7 The petition was eventually granted for Abdul and Parwin, but, because of the way the laws were written, Zohra was not granted a visa. Her sisters asked for assistance from U.S. Senate Majority Leader Harry Reid (D-Nev.). With Reid s help, Zohra was able to move to Las Vegas with her parents. It was in 2007, after a decade of preparation, that Zohra and her parents were sworn in as American citizens. After earning her bachelor s degree at UNLV, Bakhtary was accepted into a legislative fellowship and worked as a clerk in Reid s office. It was exciting and an honor to get to work for Senator Reid, especially after all he did to help me come to the United States, said Zohra. Once Zohra completed her fellowship, she attended Cooley with an interest in learning to protect individuals rights. Before graduating cum laude, Zohra took full advantage of opportunities to gain legal experience. She competed in a national moot court competition, served as a teaching and research assistant for Professor James Peden, worked as a student attorney at the school s Access to Justice Clinic, served two judicial clerkships, and worked in a public defender s office to fulfill her externship requirement. Editor s Note: A direct link to Zohra Bakhtary s answer to the petition can be found at the Nevada Supreme Court s website at NEWS BRIEFS COOLEY S AUBURN HILLS CAMPUS RECEIVES COMMUNITY HONOR The Oakland County Board of Commissioners presented Cooley Law School Associate Dean John Nussbaumer with a proclamation honoring the school s outreach efforts aiding the community. During the presentation, Oakland County Board of Commissioners Chair Michael Gingell read the proclamation, which said, This prominent institution has aided the greater community through its exceptional outreach efforts led by faculty and supported by students whose contributions include providing legal services to veterans with its Service to Soldiers Program, Family Law Assistance Program and Estate Planning Clinic for Seniors 60 plus, which are only a few outreach initiatives implemented at the Auburn Hills campus. We are honored that the Oakland County Board of Commissioners presented Cooley Law School with this proclamation, said Nussbaumer. Cooley Law School believes, teaches and practices a culture of professionalism; we are challenged to adopt professionalism and community support as a way of life. We do this through teaching, learning, serving, and reaching out beyond the confines of the school. ALUMNI ENJOY LUNCH AT TAIPEI 101 While on a visit to Taipei, Taiwan (Republic of China) in late December 2012, Associate Dean James Robb met with two of several Cooley alumni who live and work there. Chi-Hsi Chao (Weadock Class, 1999) and Min-Cheng Billy Chen (Edwards Class, 2006) gathered with Robb and other guests for lunch at Taipei 101, the third tallest building in the world. Chao, who hosted the lunch, works with the Chien Yeh Law Offices in Taipei. He practices in the areas of domestic and cross-border mergers and acquisitions, securities exchange and commercial transactions, intellectual property, and labor and employment. His firm is one of the leading firms in Taiwan, with its main offices in the Taipei 101 building. Chao has held appointments with governmental and service agencies in the areas of economic affairs and consumer protection. He serves as assistant professor at the Chinese Culture University School of Law in Taipei. Chen works with K&L Gates, one of the world s largest law firms with offices in 46 cities on five continents, from D.C. to Poland, from England to Australia, and just about everywhere in between. He practices in the areas of corporate law, mergers and acquisitions, and international trade. He has also served as corporate counsel to companies in Taiwan and China. After graduating from Cooley, he practiced in Michigan for several years and to this day remains an active member of the State Bar of Michigan. Both Chao and Chen fondly recalled their Cooley days. I particularly remember Professors Maurice Munroe, who I had for Contracts, and John Brennan in Civil Procedure, said Chao. Chen echoed, I also had Professor Munroe, but for Constitutional Law, and fondly recall Professor Richard Henke for Property and Equity and Remedies. They joined together to say, from 13 time zones away, We wish to say hello to all our friends back at Cooley.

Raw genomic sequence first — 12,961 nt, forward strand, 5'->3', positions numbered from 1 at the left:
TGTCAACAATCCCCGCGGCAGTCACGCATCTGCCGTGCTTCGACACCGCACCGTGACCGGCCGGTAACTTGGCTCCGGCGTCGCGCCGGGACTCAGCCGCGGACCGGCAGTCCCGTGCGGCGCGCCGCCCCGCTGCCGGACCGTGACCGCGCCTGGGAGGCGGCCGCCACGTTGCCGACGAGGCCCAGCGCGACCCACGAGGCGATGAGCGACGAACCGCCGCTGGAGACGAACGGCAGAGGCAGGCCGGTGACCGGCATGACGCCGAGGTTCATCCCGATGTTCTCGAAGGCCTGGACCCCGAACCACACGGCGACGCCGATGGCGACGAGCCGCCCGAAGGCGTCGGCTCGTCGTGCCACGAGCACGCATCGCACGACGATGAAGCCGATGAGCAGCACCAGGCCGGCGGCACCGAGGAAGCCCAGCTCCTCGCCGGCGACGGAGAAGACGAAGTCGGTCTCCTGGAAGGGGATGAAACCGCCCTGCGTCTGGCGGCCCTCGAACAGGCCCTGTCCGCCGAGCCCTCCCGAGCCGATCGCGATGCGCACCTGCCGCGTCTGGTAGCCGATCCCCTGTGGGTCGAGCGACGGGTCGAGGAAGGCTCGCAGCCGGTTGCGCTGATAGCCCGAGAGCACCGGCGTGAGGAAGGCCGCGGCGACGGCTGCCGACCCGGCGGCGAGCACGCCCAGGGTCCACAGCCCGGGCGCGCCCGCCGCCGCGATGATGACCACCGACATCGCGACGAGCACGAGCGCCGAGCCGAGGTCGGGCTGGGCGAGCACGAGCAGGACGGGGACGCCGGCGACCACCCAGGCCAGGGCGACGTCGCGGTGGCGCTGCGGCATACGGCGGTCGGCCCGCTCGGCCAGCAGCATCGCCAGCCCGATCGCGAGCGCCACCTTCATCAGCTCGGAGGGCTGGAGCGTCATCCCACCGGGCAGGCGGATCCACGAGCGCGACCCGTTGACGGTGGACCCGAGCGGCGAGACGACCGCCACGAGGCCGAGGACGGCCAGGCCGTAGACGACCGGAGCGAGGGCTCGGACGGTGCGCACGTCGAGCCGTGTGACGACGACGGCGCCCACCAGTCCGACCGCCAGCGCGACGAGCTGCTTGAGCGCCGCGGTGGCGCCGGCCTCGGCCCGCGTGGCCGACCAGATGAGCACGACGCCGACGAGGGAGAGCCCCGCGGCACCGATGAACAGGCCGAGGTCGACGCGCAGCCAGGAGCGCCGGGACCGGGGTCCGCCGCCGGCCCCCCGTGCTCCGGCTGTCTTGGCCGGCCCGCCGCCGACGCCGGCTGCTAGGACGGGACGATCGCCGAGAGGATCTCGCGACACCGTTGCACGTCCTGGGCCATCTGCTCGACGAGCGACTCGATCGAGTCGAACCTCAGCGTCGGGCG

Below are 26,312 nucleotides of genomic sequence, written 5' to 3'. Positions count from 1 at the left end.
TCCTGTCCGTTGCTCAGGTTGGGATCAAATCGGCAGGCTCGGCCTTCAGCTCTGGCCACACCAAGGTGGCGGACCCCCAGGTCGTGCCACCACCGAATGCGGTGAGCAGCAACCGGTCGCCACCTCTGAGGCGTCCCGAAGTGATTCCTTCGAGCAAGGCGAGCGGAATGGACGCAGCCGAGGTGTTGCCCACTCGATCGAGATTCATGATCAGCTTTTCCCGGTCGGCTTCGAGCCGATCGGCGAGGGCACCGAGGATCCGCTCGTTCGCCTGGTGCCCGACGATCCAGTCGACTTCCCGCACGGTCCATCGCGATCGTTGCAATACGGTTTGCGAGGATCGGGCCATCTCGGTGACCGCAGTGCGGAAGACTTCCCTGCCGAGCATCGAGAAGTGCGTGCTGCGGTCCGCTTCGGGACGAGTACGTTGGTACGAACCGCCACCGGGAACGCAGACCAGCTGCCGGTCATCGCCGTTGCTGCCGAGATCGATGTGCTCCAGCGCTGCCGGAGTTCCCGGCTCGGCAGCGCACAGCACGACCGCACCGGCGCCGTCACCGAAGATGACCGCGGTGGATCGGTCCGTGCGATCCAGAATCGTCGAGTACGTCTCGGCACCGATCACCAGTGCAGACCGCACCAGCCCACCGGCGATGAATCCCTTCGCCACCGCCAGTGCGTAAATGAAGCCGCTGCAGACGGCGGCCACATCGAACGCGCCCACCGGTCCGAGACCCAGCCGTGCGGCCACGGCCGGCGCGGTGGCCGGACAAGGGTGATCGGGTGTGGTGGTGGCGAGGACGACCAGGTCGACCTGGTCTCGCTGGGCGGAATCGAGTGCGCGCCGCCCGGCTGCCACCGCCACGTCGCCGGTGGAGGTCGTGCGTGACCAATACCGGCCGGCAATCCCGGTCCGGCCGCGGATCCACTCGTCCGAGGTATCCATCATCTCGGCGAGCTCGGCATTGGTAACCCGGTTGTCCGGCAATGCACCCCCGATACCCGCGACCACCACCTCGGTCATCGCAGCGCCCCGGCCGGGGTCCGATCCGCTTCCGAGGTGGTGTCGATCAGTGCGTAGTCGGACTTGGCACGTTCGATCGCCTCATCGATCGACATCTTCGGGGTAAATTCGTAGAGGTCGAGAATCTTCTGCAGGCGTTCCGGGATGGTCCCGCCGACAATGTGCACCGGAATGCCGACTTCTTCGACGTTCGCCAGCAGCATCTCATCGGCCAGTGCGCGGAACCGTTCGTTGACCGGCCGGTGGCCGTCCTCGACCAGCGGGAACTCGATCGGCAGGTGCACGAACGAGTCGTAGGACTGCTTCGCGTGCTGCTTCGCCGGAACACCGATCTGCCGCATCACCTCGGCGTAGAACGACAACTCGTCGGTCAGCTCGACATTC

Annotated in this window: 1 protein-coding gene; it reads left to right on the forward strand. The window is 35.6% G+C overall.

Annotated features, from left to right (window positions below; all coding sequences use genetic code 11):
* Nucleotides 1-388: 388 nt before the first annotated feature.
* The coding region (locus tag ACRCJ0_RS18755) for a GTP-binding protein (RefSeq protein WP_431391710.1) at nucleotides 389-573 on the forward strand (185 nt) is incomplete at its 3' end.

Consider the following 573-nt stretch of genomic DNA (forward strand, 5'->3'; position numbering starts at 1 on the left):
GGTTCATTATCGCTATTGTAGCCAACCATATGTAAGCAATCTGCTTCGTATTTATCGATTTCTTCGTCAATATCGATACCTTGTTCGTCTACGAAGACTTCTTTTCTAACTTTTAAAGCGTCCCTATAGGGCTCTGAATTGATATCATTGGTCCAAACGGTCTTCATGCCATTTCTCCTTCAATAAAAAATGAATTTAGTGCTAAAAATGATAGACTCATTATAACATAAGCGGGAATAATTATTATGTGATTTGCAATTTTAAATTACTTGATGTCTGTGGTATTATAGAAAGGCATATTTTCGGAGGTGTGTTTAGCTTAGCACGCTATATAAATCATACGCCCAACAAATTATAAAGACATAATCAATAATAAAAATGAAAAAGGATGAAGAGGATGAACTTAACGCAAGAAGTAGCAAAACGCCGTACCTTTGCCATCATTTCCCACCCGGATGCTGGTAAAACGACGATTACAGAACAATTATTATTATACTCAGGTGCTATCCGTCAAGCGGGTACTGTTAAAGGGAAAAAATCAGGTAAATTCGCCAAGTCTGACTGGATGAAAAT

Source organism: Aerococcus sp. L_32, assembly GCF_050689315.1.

8 EXPERTS GATHER FOR INAUGURAL PROFESSIONAL ADVISORY COMMITTEE MEETING Cooley Law School brought together nearly 60 leaders in the legal and higher education fields for the school s inaugural Professionalism Advisory Committee meeting, held on July 13 at the Henry Ford Museum s Lovett Hall in Dearborn, Mich. The objective was to identify professionalism issues that impact the practice of law and to create a dialogue on ways to improve and promote professionalism in legal education. The committee s efforts will result in recommendations for Cooley to consider in its professionalism programming for the next decade. Edward H. Pappas, chairman of Dickinson Wright PLLC and former State Bar of Michigan president ( ), serves as the chair for the advisory committee. Committee members include heads of Michigan law firms, presidents of Michigan colleges, judges, bar association presidents, and past chairs of the ABA Committee on Professionalism and the national Consortium on Professionalism Initiatives. We are at a critical time in our professionalism programming, after implementing the professionalism plan we adopted in 2002 that was recognized in 2006 by the American Bar Association as one of the best among the nation s law schools, said Amy Timmer, associate dean of students and professionalism at Cooley. We are hoping this committee will help us discover new ways we can improve our current professionalism programming. Dennis Archer, former Michigan Supreme Court justice, Detroit mayor ( ) and ABA president ( ), delivered the keynote address. ASHLEY LONDY RECEIVES ALUMNI ASSOCIATION S DISTINGUISHED STUDENT AWARD Cooley s Alumni Association recently honored Ashley Londy, of Pinckney, Mich., with the Distinguished Student Award. The Alumni Association gives graduating seniors, faculty and staff the opportunity to nominate candidates for the Distinguished Student Award each term. The selection of winning students is based upon a combination of academic accomplishment, professionalism and ethics, demonstrated leadership, meaningful extra-curricular activities, and post-graduate plans. Londy has been named to the Dean s List six times and Cooley s Honor Roll seven times. She has served as a teaching assistant for four different professors. In addition to this work, Londy has donated her time to serve as a note taker for students with disabilities and has served as an exam proctor during final examinations. She has spent many hours conducting campus tours and taking time from each break to assist with new student orientations as a Cooley Ambassador. Londy has been active with the Student Bar Association and served as parliamentarian. Her volunteer efforts have included an initiative that fed 200 needy families in Washtenaw County, serving as a student attorney for the school s Service to Soldiers program, and planting flowers at low-income housing facilities in the community. KRINOCK LECTURE SERIES BRINGS NATIONALLY KNOWN ATTORNEY KENNETH FEINBERG, ARCHITECT OF THE HISTORICAL SETTLEMENTS FOR VICTIMS OF 9/11 AND BP OIL SPILL, TO COOLEY The lawyer behind the compensation programs for the victims of 9/11, the 2010 BP (British Petroleum) oil spill, the 2007 Virginia Tech shooting, and other tragedies in the United States told a capacity crowd at Cooley Law School in November that the programs while very successful were not a blueprint for handling future disasters. The 9/11 Fund is a precedent for nothing, said attorney Kenneth R. Feinberg. It will never be copied, nor should it. Feinberg spoke at Cooley as part of the school s Krinock Lecture Series. He is the founder and managing partner of Feinberg Rozen, LLP, in New York City and Washington, D.C., and has been in the forefront of claim settlement programs for the biggest disasters and tragedies in U.S. history. Feinberg s visit is part of an ongoing commitment by Cooley to bring nationally and internationally known speakers to the school to talk with students about the practice of law. Through the Krinock lecture series and other programs, the law school has recently organized or sponsored events featuring U.S. Supreme Court Justice (retired) John Paul Stevens, Israeli Supreme Court Justice Salim Joubran, U.S. Ambassador Luis Cdebaca, U.S. Rep. Hansen Clarke, U.S. Attorney Barbara McQuade, Michigan Supreme Court Justice Brian Zahra, to name just a few. The Krinock Lecture series was established by the faculty conference of Cooley Law School to honor the late Robert Krinock, who served as professor and dean at Cooley Law School until his death in 1986 at the age of 45.